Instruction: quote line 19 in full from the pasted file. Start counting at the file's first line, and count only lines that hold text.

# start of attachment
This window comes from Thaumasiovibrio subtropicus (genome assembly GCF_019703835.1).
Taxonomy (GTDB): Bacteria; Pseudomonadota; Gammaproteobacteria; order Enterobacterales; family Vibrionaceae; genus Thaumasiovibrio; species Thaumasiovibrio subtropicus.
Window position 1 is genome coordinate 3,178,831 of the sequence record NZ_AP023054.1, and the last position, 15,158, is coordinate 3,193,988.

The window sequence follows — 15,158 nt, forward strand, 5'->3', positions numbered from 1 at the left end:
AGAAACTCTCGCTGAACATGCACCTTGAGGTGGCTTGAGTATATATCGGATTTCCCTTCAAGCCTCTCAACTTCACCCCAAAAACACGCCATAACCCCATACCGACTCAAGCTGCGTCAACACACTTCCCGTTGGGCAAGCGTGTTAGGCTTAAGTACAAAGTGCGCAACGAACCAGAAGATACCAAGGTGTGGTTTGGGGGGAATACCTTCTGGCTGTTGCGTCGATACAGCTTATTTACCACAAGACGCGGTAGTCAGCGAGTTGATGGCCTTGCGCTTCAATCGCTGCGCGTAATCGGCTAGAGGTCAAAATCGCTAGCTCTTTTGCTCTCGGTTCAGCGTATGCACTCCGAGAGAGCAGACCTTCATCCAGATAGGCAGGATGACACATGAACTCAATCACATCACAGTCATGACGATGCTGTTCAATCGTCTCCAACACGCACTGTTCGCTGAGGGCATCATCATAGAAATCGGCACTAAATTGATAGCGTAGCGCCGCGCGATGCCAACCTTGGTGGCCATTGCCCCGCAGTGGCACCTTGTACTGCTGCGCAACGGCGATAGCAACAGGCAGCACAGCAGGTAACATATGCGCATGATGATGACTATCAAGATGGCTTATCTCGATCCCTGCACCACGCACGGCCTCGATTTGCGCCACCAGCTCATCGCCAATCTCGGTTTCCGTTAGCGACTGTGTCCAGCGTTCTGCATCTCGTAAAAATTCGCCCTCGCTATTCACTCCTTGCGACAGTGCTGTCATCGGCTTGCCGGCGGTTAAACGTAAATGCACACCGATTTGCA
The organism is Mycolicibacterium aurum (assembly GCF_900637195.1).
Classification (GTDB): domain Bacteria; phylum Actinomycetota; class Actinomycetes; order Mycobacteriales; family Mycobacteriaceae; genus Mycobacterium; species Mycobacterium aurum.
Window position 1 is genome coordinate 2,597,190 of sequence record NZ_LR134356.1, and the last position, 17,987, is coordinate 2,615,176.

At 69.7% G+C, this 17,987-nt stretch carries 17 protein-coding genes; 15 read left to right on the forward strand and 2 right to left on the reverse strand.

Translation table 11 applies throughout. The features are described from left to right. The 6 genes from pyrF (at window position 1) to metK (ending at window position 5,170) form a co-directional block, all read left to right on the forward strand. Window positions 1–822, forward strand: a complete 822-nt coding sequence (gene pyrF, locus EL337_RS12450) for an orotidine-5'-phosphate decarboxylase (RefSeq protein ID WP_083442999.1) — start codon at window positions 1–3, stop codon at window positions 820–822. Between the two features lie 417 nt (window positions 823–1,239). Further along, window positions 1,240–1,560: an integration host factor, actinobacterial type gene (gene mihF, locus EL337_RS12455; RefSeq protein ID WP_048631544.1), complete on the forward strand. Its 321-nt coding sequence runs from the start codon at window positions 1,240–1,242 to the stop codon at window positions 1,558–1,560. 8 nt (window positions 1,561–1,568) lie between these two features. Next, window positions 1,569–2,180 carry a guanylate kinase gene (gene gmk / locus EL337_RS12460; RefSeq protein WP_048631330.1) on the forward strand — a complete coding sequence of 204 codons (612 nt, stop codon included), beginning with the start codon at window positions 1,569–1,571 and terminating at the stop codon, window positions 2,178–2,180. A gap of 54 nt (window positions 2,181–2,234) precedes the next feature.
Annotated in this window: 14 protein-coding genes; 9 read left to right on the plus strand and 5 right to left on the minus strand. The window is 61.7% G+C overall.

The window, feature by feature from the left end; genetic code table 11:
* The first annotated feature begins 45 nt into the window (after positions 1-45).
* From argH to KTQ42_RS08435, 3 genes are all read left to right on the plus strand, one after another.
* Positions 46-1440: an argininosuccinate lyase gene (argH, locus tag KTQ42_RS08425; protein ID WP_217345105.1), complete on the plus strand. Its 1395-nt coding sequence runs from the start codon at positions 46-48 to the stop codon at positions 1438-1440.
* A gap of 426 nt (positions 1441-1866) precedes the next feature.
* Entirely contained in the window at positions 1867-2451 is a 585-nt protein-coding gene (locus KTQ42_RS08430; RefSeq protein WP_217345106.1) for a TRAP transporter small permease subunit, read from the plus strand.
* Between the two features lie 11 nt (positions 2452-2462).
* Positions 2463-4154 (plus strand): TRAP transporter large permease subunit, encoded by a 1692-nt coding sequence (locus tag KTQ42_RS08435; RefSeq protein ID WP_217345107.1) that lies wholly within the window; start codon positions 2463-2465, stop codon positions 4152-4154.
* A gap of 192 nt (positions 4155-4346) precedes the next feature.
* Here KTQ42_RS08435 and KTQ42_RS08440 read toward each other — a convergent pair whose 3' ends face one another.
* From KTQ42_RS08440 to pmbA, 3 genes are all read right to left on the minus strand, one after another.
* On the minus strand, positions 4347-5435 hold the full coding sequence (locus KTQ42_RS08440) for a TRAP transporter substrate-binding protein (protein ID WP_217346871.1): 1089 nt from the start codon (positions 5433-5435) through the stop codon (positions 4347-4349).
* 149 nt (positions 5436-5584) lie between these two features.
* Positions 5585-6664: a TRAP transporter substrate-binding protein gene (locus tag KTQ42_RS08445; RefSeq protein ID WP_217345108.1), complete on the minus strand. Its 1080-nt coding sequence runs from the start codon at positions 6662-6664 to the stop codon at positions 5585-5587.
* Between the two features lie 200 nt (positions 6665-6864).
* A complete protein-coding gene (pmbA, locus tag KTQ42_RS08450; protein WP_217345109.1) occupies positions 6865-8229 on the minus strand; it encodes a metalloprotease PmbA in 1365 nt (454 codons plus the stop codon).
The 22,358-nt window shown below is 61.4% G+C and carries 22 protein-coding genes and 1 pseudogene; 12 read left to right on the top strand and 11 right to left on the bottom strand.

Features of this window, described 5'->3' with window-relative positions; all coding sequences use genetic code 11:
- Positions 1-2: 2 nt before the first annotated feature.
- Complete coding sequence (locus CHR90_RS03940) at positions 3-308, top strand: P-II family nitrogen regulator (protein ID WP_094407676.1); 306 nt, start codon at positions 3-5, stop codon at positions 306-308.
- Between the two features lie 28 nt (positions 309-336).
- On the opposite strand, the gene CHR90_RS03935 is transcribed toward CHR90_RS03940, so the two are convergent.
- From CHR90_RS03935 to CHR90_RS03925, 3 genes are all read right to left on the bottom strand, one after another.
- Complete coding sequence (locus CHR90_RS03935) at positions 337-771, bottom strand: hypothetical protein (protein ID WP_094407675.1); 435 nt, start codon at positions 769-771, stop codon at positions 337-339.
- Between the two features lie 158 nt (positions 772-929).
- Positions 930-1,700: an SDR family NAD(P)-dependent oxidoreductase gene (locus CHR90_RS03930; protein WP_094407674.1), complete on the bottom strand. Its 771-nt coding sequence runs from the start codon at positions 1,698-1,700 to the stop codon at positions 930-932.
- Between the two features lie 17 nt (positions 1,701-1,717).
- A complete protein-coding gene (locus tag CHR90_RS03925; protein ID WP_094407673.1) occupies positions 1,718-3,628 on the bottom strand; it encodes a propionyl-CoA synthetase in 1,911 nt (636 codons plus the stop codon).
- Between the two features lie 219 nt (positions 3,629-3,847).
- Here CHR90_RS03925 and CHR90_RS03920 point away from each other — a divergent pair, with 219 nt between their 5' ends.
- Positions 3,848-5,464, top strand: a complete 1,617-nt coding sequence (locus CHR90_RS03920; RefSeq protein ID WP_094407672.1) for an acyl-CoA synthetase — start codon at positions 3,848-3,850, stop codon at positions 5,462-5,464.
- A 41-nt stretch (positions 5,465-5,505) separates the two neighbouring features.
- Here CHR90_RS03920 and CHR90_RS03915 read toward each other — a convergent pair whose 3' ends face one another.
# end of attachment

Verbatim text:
* Positions 2463-4154 (plus strand): TRAP transporter large permease subunit, encoded by a 1692-nt coding sequence (locus tag KTQ42_RS08435; RefSeq protein ID WP_217345107.1) that lies wholly within the window; start codon positions 2463-2465, stop codon positions 4152-4154.